I hate a Roman named Status Quo! He berates himself for being a coward, but he shows himself capable of acts that require great courage and place him in considerable danger. Their husbands are called away to war. When a woman quotes Hugh Latimer before being burnt inside of her own house, Beatty is the only one that knows what she is talking about. Stoneman and Black Montag's fellow firemen who are conformists, and conservatives. Because of war that could begin at any minute , the commune is forced to move south, farther down the river, away from the city that is a sure target of attack. A fortuitous stumble allows Montag to escape certain death. To save himself, Montag kills the fire chief and escapes the city.
When Beatty is burned to death, his death by fire prepares for a rebirth that the phoenix sign traditionally symbolizes. The poem speaks of the need for love and loyalty. Blake is the woman who preferred to burn herself alive with her books rather than leave her home premises. Knowing they will be needed, the men turn back to the shattered city to help rebuild a society that has destroyed itself. His discontent shows that he is not a vicious killer, but a man with a conscience.
Finally, Montag has had enough, and he kills Beatty with a flamethrower. He asks if firemen ever prevented fires, and two other firemen take out their rule books and show him where it says the Firemen of America were established in 1790 by Benjamin Franklin to burn English-influenced books. As if motivating Montag to take action against him, Beatty taunts Montag relentlessly. In this scene the power of figurative language is shown to move an audience in a manner that transcends understanding. The fireman, Montag, attempts to use language as weapon against the entrenched ignorance of his dystopian world. His hands had been infected, and soon it would be his arm. Though he is sometimes rash and has a hard time thinking for himself, he is determined to break free from the oppression of ignorance.
Note once again, that in describing Beatty's death, Bradbury uses the image of a wax doll. Beatty thus demonstrates an encyclopaedic knowledge of the past while simultaneously condemning those who read and preserve history. This is also the number on the character Montag's helmet. Through a series of tragic events, Montag finds the vapid world must be changed. Though Montag may be a man who has trouble articulating his feelings, one learns that he is a man of deep emotions.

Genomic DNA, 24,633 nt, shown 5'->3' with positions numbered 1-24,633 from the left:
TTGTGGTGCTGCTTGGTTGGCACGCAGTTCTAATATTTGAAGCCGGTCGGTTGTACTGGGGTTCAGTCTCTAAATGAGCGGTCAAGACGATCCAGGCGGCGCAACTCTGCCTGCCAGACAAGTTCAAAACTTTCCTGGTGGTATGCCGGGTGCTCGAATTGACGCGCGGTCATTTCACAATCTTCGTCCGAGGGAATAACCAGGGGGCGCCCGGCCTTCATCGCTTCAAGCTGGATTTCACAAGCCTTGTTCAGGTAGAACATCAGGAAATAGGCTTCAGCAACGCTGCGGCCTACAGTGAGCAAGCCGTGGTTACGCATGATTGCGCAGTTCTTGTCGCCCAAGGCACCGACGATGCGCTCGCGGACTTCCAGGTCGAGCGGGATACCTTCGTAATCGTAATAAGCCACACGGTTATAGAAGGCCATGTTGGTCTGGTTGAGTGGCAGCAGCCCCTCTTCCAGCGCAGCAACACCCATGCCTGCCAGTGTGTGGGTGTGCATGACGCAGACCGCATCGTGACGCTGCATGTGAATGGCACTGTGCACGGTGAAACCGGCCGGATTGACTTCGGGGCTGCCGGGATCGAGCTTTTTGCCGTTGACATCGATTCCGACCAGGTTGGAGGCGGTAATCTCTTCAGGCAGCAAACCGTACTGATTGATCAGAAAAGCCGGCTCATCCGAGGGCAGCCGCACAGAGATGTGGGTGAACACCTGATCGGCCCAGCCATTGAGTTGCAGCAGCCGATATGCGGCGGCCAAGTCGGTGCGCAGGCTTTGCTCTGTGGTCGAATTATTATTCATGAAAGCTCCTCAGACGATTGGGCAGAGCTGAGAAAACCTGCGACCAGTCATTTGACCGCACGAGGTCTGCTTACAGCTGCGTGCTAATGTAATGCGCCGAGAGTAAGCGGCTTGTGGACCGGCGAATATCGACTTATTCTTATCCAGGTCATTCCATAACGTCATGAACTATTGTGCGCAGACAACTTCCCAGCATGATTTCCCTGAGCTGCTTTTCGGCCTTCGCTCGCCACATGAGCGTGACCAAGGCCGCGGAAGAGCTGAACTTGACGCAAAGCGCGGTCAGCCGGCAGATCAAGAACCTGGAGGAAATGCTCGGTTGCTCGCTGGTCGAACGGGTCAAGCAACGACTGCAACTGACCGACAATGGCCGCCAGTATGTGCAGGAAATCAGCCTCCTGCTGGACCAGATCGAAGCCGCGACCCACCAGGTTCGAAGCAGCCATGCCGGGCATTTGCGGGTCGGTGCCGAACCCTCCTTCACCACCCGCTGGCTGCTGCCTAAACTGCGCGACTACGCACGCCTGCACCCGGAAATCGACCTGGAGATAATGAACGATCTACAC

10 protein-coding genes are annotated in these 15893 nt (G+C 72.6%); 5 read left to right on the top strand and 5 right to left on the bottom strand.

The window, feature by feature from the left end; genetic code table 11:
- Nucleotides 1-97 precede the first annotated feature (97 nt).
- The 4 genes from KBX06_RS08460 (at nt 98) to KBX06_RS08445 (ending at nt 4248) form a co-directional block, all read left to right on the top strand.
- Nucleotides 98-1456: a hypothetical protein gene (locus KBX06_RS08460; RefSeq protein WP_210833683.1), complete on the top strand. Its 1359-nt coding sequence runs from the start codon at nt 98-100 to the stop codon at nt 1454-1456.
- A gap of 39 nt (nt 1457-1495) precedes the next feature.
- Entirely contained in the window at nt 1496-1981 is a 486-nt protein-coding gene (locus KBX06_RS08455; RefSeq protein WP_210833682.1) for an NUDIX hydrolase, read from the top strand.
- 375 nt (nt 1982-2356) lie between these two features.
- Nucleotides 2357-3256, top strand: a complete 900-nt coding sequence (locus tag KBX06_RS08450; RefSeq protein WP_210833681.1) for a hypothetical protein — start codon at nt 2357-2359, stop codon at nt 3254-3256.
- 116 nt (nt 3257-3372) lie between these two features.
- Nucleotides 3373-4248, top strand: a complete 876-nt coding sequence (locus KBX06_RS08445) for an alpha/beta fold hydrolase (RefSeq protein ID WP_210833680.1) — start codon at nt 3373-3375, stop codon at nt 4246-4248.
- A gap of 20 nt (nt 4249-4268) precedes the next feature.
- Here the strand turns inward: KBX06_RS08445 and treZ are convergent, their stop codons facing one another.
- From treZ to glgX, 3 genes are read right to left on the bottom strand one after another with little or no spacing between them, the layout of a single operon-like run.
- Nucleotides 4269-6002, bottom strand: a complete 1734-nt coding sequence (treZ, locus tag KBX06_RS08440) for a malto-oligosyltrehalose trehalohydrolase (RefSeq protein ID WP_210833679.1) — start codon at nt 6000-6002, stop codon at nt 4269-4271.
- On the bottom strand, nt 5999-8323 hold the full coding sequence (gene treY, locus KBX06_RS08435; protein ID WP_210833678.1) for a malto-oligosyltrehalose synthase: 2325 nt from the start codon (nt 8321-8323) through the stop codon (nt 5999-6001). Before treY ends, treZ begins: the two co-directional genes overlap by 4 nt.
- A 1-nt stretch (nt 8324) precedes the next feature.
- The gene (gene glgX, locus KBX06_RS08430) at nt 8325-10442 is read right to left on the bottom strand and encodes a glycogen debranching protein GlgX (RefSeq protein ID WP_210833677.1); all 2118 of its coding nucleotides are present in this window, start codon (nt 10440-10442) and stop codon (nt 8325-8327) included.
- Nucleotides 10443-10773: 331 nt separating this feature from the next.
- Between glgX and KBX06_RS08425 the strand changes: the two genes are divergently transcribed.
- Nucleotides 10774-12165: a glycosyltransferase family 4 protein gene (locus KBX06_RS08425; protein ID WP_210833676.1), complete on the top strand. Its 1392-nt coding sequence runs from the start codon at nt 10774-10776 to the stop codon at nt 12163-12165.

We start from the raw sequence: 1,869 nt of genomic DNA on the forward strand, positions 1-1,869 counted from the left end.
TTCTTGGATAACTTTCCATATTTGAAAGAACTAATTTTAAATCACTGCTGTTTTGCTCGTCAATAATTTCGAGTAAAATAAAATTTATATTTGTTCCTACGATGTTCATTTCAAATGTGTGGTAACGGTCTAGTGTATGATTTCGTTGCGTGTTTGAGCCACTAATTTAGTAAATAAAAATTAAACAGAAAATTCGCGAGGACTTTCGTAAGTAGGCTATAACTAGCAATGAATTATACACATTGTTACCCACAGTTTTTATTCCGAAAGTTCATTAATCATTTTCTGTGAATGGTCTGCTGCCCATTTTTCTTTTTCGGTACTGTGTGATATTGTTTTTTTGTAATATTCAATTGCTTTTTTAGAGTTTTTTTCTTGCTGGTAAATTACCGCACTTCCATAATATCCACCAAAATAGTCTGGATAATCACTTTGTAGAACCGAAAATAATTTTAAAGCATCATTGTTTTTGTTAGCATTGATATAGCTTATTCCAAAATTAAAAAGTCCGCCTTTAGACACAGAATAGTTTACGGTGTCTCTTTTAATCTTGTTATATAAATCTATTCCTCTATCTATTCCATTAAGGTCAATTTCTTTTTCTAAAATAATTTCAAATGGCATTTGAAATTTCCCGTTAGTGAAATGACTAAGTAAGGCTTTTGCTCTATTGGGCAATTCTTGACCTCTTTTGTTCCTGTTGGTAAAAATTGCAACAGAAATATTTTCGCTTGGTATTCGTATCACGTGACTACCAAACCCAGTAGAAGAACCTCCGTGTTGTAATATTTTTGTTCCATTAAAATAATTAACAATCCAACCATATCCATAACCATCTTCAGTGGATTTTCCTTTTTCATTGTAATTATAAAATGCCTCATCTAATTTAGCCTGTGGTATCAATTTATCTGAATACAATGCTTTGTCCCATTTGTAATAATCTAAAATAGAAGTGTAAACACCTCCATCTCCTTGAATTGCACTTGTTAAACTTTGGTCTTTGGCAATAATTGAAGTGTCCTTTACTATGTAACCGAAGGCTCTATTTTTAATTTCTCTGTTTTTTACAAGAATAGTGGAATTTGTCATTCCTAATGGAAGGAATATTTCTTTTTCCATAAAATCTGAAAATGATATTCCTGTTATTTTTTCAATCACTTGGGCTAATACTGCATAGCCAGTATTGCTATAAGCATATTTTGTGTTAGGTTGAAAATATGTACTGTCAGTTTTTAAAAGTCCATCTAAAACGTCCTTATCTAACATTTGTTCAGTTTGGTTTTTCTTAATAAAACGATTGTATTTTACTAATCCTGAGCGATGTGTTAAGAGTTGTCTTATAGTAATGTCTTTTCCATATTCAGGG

The Hound disables and kills offenders with a morphine or procaine needle. The government didnt want this becausethey believed it brought sadness. Analysis The ironies in this book continue to multiply as Montag discovers that Millie was the one who turned in the fire alarm. Captain Beatty The antagonist of the book and Montag's superior, the Fire Captain, who functions as the apologist for the dystopian culture in which Montag lives. He's smart, well-read, and he takes care of business. He pictures her looking at her wall television set.
Montag's wife, Mildred, spends her time watching the televisions that take up three of the four walls in their parlor, or listening to the seashell radios that fit snugly in the ear. When Montag escapes to the river, the imagery of water, a traditional symbol of regeneration and renewal and, for Carl Jung, transformation , coupled with Montag's dressing in Faber's clothes, suggests that Montag's tale of transformation is complete. This new development serves as another parallel to the situation in which Montag finds himself. By using this comparison, Bradbury shows that Beatty and Millie do not appear to be living things; they fit the mold made by a dystopian society. Or possibly, burning shouldn't be done simply as a mindless job that one does out of habit, but should be done out of political and ideological convictions. The implication is that, in the death of someone or something that you fiercely hate, you also loose an essential part of your identity.
He is also ashamed, because in all their years together, he was able to offer her nothing. The coat, symbolizing favoritism shown by Jacob toward his son, alienates the other sons, who sell their brother to passing traders, stain the coat with goat's blood, and return it to their father to prove that a wild animal has eaten Joseph. A new day begins, and a fire providing the commune warmth and heat for cooking is made. It becomes bland, and unoriginal. But the role reversal of the firemen … is not the only difference between present-day society and the world in which Montag lives.
The first four lines of the poem are: Tyger, Tyger burning bright, In the forests of the night: What immortal hand or eye, Could frame thy fearful symmetry? Because of this, the book was originally banned for sending the wrong political message and having offensive language. Then the alarm sounds, and they head off to a decayed, old house with books hidden in its attic. The job of burning books all of them were banned were given to firemen since their old jobs extinguishing blazes were mostly unnecessary …. Keystone Comedy from 1914 to 1920, director Mack Sennett and Keystone Studios produced a series of madcap silent film comedies featuring the Keystone Cops. Finally, the scene in which Beatty confounds Montag, with his encyclopaedic knowledge of contradictory quotations, demonstrates the destructive potential of language. The degenerated future depicted in Fahrenheit 451 represents the culmination of dangerous tendencies that are submerged in your own society.